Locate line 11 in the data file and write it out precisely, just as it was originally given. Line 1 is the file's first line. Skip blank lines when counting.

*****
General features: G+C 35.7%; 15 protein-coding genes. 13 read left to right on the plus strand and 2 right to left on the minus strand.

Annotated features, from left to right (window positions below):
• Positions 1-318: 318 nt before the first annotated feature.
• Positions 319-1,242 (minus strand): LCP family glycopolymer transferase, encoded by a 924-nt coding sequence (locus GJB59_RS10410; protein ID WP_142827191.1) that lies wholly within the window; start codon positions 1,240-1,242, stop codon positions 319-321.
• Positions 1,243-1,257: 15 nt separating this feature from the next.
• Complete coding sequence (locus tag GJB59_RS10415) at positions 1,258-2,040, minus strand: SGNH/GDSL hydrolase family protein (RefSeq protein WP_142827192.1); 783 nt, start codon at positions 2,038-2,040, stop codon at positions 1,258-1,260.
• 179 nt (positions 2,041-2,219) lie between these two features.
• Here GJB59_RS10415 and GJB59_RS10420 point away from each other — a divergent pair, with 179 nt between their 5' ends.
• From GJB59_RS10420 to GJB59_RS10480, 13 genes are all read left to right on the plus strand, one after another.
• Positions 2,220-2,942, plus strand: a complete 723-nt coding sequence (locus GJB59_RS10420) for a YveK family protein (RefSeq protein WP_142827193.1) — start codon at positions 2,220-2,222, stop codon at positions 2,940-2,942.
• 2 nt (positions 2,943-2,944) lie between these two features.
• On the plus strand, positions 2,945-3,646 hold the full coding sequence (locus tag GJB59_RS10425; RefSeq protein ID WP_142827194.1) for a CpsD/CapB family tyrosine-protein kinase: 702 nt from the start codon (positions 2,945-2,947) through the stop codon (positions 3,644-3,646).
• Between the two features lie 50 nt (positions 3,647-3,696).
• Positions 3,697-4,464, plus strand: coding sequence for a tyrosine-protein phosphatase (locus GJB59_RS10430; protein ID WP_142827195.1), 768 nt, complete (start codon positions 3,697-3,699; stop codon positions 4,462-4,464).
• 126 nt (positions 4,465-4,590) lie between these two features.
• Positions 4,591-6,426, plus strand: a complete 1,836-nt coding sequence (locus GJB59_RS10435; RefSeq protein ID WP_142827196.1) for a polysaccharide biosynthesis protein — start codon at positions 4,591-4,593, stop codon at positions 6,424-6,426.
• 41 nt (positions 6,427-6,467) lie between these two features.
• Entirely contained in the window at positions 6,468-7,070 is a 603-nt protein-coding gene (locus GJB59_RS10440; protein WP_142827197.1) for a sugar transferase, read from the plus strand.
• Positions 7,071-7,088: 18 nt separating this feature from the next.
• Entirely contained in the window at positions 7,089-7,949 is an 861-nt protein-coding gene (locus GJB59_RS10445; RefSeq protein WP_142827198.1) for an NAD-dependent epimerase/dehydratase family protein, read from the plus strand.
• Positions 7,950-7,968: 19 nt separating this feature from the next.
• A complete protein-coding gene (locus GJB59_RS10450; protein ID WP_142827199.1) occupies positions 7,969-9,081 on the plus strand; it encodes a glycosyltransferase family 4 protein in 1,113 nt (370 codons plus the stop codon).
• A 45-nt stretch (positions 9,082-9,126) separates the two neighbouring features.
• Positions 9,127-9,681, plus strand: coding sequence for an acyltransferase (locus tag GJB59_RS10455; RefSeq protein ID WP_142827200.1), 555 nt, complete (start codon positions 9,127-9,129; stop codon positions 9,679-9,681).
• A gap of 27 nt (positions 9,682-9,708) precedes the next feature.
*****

• 2 nt (positions 2,943-2,944) lie between these two features.